Our social network is moulded by our background, learning environment, workspace and personal character. We establish different social networks during different stages of life. When we were kids, our life was all about family and classmates. As we grow up, our social network is extended to friends and colleagues, and our exposure to society is also broadened. We eventually build our own families. When we retire, our connection with colleagues is weakened, our kids have their own lives, and our social network is somehow narrower. The population of solitary elders has grown, but if old couples or lone elders live their lives in a passive manner and lack interaction, their social network can only become less and less extensive. Boring and unmotivated lifestyles have negative impacts on one’s psychological wellbeing.

Retirement is in fact another stage of life, a golden era. When we no longer need to work, we can arrange our time in a more flexible way, open ourselves up to new stuff and expand our social network. We should engage in interesting activities, and make good use of technology and human connections in order to keep up with society. We should not view retirement as a limitation; indeed, we should enjoy our lives and every single moment. Retired life can be pleasant and exciting.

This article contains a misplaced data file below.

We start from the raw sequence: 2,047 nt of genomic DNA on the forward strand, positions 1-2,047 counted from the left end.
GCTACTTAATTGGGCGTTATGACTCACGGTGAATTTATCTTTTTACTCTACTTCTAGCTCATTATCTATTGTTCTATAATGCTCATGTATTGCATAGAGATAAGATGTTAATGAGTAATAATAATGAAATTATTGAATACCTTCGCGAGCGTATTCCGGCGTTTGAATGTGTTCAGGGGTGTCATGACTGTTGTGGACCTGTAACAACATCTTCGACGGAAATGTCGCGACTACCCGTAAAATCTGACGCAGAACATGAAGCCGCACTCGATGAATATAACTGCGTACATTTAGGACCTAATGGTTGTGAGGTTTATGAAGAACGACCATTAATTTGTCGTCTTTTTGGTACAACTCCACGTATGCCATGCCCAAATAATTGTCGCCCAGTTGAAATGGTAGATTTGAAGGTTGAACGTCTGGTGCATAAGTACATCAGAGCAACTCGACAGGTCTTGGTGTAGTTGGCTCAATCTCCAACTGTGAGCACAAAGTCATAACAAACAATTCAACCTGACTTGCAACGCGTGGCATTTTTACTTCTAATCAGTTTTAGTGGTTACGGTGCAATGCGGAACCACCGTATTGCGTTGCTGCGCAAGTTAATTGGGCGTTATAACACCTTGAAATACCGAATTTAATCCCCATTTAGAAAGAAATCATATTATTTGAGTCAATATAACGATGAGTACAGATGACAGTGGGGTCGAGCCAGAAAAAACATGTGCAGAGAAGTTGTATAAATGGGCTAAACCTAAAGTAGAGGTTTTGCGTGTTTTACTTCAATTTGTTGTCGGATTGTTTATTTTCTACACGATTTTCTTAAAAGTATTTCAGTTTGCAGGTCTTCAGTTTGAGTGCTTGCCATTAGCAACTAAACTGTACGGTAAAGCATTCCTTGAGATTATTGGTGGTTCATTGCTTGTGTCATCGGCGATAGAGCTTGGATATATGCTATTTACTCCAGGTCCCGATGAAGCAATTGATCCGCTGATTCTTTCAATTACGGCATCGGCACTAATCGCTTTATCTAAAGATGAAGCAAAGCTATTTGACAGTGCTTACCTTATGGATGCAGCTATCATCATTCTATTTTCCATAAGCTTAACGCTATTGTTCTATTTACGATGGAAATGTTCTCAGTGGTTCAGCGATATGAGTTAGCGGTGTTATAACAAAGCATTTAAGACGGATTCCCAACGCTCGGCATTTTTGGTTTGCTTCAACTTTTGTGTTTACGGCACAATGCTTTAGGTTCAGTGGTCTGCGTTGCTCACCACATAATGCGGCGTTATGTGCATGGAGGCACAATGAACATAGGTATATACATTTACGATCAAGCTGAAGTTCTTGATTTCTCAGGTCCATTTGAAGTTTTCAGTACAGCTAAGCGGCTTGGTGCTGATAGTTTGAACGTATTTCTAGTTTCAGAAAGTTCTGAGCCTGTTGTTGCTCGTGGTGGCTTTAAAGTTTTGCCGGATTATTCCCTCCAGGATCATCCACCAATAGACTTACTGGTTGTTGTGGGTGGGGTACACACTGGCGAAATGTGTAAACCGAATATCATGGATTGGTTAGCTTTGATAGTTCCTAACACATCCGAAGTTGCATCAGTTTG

How to expand your social network
  1. Understand and improve interpersonal relationships.
  2. Make good use of new technologies (such as the internet and smartphones) to keep in touch with friends, or reconnect with old school friends.
  3. Be active, enjoy life, keep motivated, and engage in healthy functions, charity and volunteer work. Keep up with the trends and meet new friends.
  4. Elders are experienced and assets to the family and society. Take advantage of your expertise and experiences, continue to contribute to society, pass on and share your experiences with the new generation, and be interactive.
  5. A pet can be a good companion as well as an exercise buddy. You may also get to know people with pets and share with them their fun, joy and enthusiasm.